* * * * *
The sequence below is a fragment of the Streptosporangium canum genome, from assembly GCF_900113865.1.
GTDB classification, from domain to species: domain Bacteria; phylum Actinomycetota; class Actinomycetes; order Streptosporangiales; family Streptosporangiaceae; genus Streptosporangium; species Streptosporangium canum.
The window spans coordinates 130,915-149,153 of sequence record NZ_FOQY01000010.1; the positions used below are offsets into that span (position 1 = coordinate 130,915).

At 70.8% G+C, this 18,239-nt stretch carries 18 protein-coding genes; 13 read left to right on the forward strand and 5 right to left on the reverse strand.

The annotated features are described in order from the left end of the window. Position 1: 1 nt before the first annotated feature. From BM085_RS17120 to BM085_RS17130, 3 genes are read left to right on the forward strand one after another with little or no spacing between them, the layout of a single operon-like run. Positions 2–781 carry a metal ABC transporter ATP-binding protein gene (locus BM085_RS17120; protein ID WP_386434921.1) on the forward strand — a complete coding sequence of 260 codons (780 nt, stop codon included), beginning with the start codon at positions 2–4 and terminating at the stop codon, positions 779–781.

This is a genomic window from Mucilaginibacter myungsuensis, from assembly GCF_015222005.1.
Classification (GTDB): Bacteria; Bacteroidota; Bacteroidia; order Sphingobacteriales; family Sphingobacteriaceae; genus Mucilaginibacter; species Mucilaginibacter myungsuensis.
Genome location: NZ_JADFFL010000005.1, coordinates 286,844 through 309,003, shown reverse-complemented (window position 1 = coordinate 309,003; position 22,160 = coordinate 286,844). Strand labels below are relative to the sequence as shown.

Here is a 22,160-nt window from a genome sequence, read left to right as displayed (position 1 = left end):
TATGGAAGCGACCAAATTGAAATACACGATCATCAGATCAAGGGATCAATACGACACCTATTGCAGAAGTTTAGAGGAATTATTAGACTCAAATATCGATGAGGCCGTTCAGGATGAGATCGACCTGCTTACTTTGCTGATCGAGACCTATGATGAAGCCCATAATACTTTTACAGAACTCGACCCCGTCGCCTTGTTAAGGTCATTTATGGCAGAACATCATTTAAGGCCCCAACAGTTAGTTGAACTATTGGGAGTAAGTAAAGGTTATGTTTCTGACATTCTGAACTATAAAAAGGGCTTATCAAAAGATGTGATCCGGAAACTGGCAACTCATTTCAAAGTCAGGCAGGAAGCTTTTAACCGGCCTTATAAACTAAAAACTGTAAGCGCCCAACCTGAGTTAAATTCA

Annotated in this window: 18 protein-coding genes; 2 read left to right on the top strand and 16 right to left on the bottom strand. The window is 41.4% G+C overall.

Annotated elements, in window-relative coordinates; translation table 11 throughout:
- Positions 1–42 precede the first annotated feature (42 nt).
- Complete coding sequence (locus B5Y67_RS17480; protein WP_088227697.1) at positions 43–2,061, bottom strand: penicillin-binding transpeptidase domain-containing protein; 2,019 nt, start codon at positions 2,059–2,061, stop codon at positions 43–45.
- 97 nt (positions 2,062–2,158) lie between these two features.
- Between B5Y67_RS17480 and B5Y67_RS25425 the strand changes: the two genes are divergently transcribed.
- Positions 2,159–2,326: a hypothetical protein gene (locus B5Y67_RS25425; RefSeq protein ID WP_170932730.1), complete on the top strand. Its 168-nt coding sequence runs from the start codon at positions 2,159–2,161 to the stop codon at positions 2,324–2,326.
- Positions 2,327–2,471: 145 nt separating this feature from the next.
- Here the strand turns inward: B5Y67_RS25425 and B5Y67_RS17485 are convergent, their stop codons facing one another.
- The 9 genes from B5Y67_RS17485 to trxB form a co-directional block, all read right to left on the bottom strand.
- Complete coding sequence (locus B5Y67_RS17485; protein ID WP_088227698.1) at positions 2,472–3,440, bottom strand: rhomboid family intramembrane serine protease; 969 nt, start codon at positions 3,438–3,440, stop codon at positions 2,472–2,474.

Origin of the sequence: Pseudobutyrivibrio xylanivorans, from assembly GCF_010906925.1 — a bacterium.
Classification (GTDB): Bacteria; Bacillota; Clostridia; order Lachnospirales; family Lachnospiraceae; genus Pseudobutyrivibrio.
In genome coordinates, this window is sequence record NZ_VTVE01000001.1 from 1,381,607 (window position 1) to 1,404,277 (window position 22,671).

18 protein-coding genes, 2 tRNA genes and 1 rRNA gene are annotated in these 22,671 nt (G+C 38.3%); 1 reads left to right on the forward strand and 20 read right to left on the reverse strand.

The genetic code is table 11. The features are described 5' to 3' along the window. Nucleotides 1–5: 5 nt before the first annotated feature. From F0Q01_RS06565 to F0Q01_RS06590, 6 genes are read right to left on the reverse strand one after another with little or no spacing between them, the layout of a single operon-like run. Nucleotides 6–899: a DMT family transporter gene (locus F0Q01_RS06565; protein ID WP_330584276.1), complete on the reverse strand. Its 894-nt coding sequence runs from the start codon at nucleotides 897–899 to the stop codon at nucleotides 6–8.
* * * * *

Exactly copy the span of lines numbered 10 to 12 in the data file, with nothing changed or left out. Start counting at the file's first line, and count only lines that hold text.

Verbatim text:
TATGGAAGCGACCAAATTGAAATACACGATCATCAGATCAAGGGATCAATACGACACCTATTGCAGAAGTTTAGAGGAATTATTAGACTCAAATATCGATGAGGCCGTTCAGGATGAGATCGACCTGCTTACTTTGCTGATCGAGACCTATGATGAAGCCCATAATACTTTTACAGAACTCGACCCCGTCGCCTTGTTAAGGTCATTTATGGCAGAACATCATTTAAGGCCCCAACAGTTAGTTGAACTATTGGGAGTAAGTAAAGGTTATGTTTCTGACATTCTGAACTATAAAAAGGGCTTATCAAAAGATGTGATCCGGAAACTGGCAACTCATTTCAAAGTCAGGCAGGAAGCTTTTAACCGGCCTTATAAACTAAAAACTGTAAGCGCCCAACCTGAGTTAAATTCA

Annotated in this window: 18 protein-coding genes; 2 read left to right on the top strand and 16 right to left on the bottom strand. The window is 41.4% G+C overall.

Annotated elements, in window-relative coordinates; translation table 11 throughout: